Also in the house: Tina Brown, Gloria Steinem, Cindy Adams, Jeremy Irons, Judith Light. I’m sure there were several other faces I should have recognized, but I was too busy looking at what everyone was wearing.
–Downtown

Lunchtime at Bernie’s

Couldn’t help but note the midday delivery as I walked by the East 64th Street residence of the infamous “not-yet-an-outlaw” but conveniently living-outside-of-the-law Bernie Madoff. lunchtime-at-bernies-1 If you look carefully, mid-photo, please note the folding chair upon which sits a reporter (or could he be a security officer)? Parked diagonally across the street, often times I encounter a TV truck ready and waiting for action. On-going drama and deceit at its absolute worst. Shame.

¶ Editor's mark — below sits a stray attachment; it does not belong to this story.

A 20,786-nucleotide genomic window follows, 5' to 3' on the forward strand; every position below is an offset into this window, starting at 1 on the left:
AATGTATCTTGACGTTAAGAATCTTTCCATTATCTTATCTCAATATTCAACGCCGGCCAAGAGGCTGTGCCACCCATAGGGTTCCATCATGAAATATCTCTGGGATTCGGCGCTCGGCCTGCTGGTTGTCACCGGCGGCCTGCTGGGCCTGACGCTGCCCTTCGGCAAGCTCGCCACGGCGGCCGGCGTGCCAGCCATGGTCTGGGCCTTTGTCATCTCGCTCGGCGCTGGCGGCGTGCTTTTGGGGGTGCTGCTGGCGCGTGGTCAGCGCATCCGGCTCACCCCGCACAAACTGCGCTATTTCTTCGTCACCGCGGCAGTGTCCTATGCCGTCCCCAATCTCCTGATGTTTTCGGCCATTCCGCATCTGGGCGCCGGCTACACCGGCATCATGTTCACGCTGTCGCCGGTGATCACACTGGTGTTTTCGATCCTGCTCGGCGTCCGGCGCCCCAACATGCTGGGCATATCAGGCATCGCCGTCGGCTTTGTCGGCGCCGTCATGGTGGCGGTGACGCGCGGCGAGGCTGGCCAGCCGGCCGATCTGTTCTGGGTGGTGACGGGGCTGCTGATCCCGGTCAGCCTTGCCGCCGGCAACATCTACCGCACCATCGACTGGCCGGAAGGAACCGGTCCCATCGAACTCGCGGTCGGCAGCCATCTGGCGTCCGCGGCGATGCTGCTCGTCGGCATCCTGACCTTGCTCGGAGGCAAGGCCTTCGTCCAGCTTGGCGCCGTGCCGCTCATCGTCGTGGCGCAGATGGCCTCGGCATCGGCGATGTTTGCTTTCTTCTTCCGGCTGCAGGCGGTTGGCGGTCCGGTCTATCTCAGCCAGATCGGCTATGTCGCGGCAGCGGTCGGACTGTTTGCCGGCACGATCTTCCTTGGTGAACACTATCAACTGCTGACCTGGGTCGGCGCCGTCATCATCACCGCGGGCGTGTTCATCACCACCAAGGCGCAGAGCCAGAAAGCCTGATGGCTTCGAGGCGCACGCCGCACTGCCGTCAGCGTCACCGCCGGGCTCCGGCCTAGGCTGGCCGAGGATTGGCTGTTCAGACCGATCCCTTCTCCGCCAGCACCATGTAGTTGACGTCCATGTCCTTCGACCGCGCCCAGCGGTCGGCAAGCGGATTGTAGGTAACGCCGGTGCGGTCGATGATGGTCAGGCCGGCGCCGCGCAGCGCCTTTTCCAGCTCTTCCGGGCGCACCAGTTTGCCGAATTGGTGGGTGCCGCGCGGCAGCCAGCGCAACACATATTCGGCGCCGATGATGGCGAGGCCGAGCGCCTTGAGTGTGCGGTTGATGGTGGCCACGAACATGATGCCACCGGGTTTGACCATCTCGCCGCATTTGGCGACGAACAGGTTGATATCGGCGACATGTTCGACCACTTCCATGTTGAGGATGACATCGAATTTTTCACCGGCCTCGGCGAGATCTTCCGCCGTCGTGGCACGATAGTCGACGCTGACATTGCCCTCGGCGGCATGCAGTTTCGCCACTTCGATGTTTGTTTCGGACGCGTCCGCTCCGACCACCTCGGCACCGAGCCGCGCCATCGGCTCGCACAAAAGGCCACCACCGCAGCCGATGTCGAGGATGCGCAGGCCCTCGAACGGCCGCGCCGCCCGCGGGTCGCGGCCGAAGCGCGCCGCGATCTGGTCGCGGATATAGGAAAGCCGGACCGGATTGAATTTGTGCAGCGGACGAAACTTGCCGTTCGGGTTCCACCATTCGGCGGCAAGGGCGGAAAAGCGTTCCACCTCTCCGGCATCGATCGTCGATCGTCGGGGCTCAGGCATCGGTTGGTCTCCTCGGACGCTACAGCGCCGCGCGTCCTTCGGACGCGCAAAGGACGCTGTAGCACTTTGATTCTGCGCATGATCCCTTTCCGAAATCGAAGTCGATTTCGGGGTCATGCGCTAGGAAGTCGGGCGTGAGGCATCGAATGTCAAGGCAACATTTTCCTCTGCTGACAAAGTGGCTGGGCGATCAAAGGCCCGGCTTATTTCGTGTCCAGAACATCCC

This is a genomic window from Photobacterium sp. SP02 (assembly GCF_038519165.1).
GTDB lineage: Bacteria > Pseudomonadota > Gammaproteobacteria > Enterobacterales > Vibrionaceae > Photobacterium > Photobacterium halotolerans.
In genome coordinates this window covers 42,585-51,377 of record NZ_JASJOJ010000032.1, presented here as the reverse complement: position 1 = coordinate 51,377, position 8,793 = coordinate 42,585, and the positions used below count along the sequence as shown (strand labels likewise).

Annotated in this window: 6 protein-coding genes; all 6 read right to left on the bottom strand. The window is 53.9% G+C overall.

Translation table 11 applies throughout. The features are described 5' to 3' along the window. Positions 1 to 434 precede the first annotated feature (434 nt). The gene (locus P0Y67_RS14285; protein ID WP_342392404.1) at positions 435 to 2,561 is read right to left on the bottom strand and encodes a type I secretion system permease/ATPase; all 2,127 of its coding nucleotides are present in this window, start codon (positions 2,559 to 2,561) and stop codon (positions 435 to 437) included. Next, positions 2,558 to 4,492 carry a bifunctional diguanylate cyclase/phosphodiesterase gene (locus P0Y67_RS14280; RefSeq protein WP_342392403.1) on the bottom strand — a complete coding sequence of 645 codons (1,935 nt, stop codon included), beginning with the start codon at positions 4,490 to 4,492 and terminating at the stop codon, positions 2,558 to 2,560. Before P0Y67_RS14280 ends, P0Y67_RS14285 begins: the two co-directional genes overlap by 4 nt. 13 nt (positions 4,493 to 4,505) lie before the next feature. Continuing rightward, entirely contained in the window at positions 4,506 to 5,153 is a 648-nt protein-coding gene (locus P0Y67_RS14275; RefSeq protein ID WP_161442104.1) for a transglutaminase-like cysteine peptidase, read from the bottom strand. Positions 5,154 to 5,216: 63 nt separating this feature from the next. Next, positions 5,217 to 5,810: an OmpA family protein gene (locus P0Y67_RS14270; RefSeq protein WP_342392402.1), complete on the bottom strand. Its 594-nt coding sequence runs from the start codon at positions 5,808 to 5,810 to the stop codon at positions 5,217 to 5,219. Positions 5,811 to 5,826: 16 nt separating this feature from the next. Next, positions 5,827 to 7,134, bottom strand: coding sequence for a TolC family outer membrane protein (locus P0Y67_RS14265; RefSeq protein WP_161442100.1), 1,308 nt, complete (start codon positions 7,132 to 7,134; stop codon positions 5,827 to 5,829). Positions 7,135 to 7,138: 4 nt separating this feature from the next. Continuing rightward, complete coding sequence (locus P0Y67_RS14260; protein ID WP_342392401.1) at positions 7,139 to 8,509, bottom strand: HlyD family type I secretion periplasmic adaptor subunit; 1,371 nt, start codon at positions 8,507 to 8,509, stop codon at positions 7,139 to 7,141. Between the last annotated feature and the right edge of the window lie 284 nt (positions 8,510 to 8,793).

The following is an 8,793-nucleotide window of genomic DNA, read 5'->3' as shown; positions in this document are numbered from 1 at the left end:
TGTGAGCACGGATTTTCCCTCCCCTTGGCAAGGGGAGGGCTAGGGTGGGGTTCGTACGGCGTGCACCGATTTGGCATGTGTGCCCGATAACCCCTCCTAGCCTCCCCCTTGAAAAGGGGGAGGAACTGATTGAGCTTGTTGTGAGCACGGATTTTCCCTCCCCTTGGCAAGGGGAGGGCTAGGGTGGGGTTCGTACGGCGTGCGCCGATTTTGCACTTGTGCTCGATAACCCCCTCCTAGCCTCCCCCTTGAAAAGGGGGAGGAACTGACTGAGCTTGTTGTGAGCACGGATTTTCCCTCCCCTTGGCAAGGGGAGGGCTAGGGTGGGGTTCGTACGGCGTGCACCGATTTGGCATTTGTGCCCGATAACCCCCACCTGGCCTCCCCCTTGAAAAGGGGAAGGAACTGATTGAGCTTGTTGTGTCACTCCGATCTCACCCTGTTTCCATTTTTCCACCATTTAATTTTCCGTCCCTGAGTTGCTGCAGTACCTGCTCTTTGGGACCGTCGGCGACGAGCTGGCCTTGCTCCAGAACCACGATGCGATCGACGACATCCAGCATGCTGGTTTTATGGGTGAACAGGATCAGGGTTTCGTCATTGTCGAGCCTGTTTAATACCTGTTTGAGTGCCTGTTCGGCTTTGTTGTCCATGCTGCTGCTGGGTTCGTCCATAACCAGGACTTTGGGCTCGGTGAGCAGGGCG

UPDATE 28 Feb
In case you didn’t catch last week’s “New York” magazine’s profile of “The Monster Mench” by Steve Fishman,

Illustration by Riccardo Vecchio for New York Magazine, published February 22, 2009

Illustration by Riccardo Vecchio for New York Magazine, published February 22, 2009

click through to it here.

and if that doesn’t give you a clear picture, Tom Hays for the Associated Press shares holocaust survivor, writer and one who lost with Madoff, Eli Weisel’s perspective here.

Could make you lose your appetite.

The Best Things in Life Are Free